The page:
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Non-Approved Programs

What to know and what to do


Participating in a program that is not approved by CU Boulder comes with additional considerations. While we encourage you to go abroad, you must be aware of the major differences between approved and non-approved programs.
  1. Read and understand the info on this page
  2. Take the proper steps to make an informed decision about choosing a non-approved program
  3. Register your non-approved program travel

What you need to know: If you choose to participate in a non-approved education abroad program you will opt-out of the services provided by the CU Boulder Education Abroad (EA) office. You will not have access to: advising on program selection, use of federal, state and institutional financial aid, pre-approval of courses and academic advising, in-residence credit for your courses, emergency assistance, international health insurance coverage through CU and general support before departure and while abroad. For more information, see CU Boulder Programs vs. Non-Approved Programs.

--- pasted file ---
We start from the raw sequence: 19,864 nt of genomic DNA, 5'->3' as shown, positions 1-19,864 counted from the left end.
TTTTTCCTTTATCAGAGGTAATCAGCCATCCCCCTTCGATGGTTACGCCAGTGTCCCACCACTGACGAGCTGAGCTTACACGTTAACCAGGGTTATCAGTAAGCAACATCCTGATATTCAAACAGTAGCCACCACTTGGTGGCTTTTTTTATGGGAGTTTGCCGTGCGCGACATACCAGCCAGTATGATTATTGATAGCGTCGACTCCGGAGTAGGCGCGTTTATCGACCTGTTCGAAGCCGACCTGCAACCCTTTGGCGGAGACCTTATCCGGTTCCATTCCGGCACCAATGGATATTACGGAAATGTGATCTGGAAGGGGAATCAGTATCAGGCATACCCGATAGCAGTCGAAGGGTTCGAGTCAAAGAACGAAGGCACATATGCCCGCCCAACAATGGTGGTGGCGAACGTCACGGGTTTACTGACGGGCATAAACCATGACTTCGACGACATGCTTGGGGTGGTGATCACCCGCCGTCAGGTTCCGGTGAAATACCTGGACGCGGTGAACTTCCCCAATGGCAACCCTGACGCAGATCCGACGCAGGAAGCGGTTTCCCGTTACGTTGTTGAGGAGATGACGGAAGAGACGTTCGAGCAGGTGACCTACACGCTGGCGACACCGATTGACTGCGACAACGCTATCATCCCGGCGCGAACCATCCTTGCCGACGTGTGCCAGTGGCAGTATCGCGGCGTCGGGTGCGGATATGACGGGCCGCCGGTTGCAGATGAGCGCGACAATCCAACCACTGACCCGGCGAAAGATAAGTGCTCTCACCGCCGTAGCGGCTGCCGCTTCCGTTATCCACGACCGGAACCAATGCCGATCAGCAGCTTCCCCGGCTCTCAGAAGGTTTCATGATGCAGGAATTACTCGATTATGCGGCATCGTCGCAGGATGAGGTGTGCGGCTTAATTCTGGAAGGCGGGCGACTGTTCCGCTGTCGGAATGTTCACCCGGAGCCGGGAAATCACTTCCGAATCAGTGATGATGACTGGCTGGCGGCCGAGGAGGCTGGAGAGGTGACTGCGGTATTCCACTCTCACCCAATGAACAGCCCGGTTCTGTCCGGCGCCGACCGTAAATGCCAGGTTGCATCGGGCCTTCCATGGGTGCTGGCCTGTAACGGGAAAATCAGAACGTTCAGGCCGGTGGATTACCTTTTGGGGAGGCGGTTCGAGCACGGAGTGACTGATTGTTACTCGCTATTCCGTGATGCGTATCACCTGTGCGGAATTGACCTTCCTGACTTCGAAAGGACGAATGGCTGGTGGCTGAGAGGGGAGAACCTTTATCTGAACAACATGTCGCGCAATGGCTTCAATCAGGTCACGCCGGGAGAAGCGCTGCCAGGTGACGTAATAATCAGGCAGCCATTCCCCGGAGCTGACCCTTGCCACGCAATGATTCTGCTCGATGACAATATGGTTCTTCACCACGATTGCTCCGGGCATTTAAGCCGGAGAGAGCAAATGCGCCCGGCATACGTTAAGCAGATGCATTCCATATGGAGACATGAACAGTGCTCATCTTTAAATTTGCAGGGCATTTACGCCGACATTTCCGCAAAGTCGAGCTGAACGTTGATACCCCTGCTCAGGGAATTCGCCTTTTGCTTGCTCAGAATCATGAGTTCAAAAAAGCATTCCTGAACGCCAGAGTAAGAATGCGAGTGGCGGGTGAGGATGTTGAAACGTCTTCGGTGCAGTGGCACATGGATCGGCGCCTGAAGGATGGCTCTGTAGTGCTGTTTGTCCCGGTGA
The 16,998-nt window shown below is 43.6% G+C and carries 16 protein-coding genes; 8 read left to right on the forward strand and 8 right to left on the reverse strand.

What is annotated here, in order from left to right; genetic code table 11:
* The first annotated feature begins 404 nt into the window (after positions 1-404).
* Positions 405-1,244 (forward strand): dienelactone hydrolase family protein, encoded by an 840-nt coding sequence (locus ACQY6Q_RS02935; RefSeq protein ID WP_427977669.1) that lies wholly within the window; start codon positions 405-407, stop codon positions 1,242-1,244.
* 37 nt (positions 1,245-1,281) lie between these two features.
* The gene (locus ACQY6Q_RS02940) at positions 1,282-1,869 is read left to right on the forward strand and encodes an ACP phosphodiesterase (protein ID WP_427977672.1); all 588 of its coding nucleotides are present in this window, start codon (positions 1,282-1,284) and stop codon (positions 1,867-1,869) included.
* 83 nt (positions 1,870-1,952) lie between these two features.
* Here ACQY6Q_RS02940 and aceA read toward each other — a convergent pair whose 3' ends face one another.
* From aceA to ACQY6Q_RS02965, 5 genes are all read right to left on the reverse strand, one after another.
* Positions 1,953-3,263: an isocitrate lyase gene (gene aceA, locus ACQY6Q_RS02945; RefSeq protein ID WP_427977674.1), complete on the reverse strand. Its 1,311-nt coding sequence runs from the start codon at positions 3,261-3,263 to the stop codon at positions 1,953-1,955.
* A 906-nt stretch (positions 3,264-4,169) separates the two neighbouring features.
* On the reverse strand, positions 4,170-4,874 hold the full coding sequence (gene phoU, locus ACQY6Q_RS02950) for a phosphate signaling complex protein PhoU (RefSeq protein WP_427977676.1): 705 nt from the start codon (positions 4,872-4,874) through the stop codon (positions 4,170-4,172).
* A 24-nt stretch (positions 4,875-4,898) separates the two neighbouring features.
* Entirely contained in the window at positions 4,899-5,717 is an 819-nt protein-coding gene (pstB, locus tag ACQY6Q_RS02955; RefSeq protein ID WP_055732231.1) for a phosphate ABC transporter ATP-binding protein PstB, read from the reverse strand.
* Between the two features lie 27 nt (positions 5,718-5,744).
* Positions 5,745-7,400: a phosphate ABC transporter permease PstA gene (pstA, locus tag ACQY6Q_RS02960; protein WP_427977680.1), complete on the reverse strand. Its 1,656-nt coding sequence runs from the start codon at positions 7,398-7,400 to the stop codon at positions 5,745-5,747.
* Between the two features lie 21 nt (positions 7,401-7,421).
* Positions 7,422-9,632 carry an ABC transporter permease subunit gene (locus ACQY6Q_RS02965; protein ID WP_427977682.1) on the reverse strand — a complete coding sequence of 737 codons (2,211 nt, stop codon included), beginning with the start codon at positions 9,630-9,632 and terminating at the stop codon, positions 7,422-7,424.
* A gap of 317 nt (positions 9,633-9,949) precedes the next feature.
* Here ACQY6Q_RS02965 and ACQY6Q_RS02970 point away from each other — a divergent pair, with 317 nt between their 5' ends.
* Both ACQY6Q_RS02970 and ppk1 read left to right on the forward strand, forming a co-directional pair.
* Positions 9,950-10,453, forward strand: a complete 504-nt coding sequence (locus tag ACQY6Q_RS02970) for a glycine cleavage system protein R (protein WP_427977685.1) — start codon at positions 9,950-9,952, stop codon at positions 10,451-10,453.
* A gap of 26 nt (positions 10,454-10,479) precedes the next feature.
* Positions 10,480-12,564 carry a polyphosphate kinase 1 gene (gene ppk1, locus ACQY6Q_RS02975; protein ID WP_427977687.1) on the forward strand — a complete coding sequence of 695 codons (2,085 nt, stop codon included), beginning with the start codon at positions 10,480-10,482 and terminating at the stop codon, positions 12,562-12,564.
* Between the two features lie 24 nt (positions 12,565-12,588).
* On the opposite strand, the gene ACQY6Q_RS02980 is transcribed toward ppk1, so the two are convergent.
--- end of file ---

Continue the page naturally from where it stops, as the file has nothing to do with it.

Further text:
Academics and Course Approvals

Students in A&S and CMCI:
  1. You cannot get advising on the transferability of credit from your program until the program is complete and an official transcript is received by the CU Boulder Admissions office.
Students in ENVD, Engineering, Music, Business, Education, or the Graduate School:
  1. You can get advising on the transferability of credit to CU Boulder from your major advisor, your college advisor, and from the the Admissions office before you attend your program.